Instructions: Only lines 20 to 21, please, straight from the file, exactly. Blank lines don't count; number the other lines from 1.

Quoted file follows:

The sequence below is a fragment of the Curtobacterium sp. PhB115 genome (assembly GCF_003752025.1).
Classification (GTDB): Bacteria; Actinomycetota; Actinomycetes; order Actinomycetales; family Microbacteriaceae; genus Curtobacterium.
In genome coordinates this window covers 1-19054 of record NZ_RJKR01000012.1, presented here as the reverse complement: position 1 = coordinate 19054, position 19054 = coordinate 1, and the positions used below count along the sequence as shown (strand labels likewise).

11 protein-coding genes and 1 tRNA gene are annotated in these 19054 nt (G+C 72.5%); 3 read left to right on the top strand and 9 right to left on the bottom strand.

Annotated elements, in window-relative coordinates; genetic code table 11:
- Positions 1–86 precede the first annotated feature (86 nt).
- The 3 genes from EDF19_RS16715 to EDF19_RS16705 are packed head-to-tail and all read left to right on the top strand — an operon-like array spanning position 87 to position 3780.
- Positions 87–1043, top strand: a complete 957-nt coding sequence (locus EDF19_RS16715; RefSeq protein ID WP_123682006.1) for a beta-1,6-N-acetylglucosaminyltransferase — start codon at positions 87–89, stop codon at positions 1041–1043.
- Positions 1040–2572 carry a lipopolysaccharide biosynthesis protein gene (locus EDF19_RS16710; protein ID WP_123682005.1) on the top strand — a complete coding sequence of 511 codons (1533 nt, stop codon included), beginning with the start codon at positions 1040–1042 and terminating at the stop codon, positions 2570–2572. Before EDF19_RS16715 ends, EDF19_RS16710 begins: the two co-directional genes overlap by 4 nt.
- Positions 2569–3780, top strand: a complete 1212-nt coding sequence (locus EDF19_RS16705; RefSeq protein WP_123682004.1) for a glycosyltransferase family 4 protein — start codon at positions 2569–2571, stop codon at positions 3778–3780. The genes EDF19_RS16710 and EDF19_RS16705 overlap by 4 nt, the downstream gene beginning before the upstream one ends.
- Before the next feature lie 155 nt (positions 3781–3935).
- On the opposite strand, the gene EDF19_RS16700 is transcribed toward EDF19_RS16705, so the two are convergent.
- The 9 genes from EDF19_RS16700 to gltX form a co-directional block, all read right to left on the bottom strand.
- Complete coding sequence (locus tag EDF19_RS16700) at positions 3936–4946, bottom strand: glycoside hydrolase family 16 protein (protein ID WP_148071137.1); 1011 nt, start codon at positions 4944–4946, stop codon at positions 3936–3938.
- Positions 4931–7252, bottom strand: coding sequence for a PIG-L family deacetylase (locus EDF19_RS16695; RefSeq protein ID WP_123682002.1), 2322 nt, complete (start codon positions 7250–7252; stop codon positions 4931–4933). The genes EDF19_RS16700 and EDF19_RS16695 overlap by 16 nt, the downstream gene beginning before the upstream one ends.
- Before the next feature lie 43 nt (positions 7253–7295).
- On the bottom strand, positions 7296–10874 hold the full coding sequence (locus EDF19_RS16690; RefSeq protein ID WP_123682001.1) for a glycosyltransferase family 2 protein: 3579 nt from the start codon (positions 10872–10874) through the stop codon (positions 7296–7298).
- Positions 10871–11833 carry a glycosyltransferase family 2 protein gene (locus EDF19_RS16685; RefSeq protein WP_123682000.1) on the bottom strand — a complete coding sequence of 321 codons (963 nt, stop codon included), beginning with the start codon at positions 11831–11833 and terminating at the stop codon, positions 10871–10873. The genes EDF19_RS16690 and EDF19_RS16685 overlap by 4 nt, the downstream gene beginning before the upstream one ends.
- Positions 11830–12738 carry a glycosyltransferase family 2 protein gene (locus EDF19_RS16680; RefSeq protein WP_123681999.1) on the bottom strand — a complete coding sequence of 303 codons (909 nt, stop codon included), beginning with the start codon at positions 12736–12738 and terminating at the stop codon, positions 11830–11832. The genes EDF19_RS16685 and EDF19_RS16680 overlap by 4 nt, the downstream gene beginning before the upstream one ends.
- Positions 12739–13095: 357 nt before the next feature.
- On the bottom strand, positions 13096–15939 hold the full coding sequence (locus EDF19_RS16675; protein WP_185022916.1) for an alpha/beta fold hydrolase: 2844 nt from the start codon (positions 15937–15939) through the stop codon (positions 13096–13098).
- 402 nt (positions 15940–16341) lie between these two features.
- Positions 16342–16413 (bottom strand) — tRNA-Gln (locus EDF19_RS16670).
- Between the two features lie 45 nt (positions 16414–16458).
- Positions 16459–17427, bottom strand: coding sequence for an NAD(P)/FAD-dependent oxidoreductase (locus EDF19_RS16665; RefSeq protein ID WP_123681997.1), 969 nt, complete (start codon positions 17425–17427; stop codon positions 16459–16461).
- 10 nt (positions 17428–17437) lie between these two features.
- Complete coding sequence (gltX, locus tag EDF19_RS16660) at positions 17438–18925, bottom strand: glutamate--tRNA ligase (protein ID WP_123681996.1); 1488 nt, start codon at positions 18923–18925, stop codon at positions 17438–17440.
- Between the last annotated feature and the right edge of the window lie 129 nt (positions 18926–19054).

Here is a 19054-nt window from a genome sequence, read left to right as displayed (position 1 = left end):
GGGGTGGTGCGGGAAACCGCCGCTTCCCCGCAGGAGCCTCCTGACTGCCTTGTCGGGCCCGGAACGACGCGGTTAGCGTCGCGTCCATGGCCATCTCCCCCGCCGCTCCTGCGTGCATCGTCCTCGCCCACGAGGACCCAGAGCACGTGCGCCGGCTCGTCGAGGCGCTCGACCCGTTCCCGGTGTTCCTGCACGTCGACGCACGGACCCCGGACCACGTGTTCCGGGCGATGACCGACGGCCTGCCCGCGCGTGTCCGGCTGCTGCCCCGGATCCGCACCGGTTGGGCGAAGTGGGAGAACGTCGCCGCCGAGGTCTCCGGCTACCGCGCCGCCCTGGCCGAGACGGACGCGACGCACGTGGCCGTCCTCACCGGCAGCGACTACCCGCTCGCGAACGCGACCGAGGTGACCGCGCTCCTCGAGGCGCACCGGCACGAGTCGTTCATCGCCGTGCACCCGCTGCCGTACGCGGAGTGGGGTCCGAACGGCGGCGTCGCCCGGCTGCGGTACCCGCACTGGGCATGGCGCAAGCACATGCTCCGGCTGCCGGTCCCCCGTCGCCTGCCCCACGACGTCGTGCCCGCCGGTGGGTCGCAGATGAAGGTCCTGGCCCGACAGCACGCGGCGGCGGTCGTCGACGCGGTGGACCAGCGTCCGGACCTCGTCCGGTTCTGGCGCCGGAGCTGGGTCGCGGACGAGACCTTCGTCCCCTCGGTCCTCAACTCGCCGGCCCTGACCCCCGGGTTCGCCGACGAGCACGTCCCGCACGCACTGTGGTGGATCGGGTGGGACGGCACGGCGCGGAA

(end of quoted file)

- Positions 12739–13095: 357 nt before the next feature.
- On the bottom strand, positions 13096–15939 hold the full coding sequence (locus EDF19_RS16675; protein WP_185022916.1) for an alpha/beta fold hydrolase: 2844 nt from the start codon (positions 15937–15939) through the stop codon (positions 13096–13098).